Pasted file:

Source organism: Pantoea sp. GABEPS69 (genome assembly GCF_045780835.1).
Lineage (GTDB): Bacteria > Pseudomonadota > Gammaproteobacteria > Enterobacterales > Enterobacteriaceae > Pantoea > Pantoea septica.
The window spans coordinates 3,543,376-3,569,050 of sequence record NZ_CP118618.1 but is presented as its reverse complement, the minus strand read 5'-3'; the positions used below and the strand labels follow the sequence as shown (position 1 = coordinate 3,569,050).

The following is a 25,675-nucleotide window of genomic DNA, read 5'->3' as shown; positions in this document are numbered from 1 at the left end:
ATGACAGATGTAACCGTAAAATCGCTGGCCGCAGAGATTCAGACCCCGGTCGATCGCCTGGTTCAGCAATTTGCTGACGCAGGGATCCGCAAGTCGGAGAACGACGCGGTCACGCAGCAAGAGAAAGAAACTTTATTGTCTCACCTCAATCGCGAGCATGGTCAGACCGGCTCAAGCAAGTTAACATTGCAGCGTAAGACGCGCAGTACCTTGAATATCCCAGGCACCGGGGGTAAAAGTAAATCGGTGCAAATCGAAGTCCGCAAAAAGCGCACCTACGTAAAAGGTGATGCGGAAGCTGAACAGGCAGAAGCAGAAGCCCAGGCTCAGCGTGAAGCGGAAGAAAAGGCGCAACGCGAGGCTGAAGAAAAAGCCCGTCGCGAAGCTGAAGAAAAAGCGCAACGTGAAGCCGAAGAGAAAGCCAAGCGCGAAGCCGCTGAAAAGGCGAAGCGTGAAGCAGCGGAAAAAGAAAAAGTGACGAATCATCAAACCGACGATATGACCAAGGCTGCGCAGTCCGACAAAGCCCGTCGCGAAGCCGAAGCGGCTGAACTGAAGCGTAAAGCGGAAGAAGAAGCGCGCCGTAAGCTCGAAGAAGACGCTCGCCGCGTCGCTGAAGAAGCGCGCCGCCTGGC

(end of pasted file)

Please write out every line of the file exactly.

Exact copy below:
Source organism: Pantoea sp. GABEPS69 (genome assembly GCF_045780835.1).
Lineage (GTDB): Bacteria > Pseudomonadota > Gammaproteobacteria > Enterobacterales > Enterobacteriaceae > Pantoea > Pantoea septica.
The window spans coordinates 3,543,376-3,569,050 of sequence record NZ_CP118618.1 but is presented as its reverse complement, the minus strand read 5'-3'; the positions used below and the strand labels follow the sequence as shown (position 1 = coordinate 3,569,050).

The following is a 25,675-nucleotide window of genomic DNA, read 5'->3' as shown; positions in this document are numbered from 1 at the left end:
ATGACAGATGTAACCGTAAAATCGCTGGCCGCAGAGATTCAGACCCCGGTCGATCGCCTGGTTCAGCAATTTGCTGACGCAGGGATCCGCAAGTCGGAGAACGACGCGGTCACGCAGCAAGAGAAAGAAACTTTATTGTCTCACCTCAATCGCGAGCATGGTCAGACCGGCTCAAGCAAGTTAACATTGCAGCGTAAGACGCGCAGTACCTTGAATATCCCAGGCACCGGGGGTAAAAGTAAATCGGTGCAAATCGAAGTCCGCAAAAAGCGCACCTACGTAAAAGGTGATGCGGAAGCTGAACAGGCAGAAGCAGAAGCCCAGGCTCAGCGTGAAGCGGAAGAAAAGGCGCAACGCGAGGCTGAAGAAAAAGCCCGTCGCGAAGCTGAAGAAAAAGCGCAACGTGAAGCCGAAGAGAAAGCCAAGCGCGAAGCCGCTGAAAAGGCGAAGCGTGAAGCAGCGGAAAAAGAAAAAGTGACGAATCATCAAACCGACGATATGACCAAGGCTGCGCAGTCCGACAAAGCCCGTCGCGAAGCCGAAGCGGCTGAACTGAAGCGTAAAGCGGAAGAAGAAGCGCGCCGTAAGCTCGAAGAAGACGCTCGCCGCGTCGCTGAAGAAGCGCGCCGCCTGGC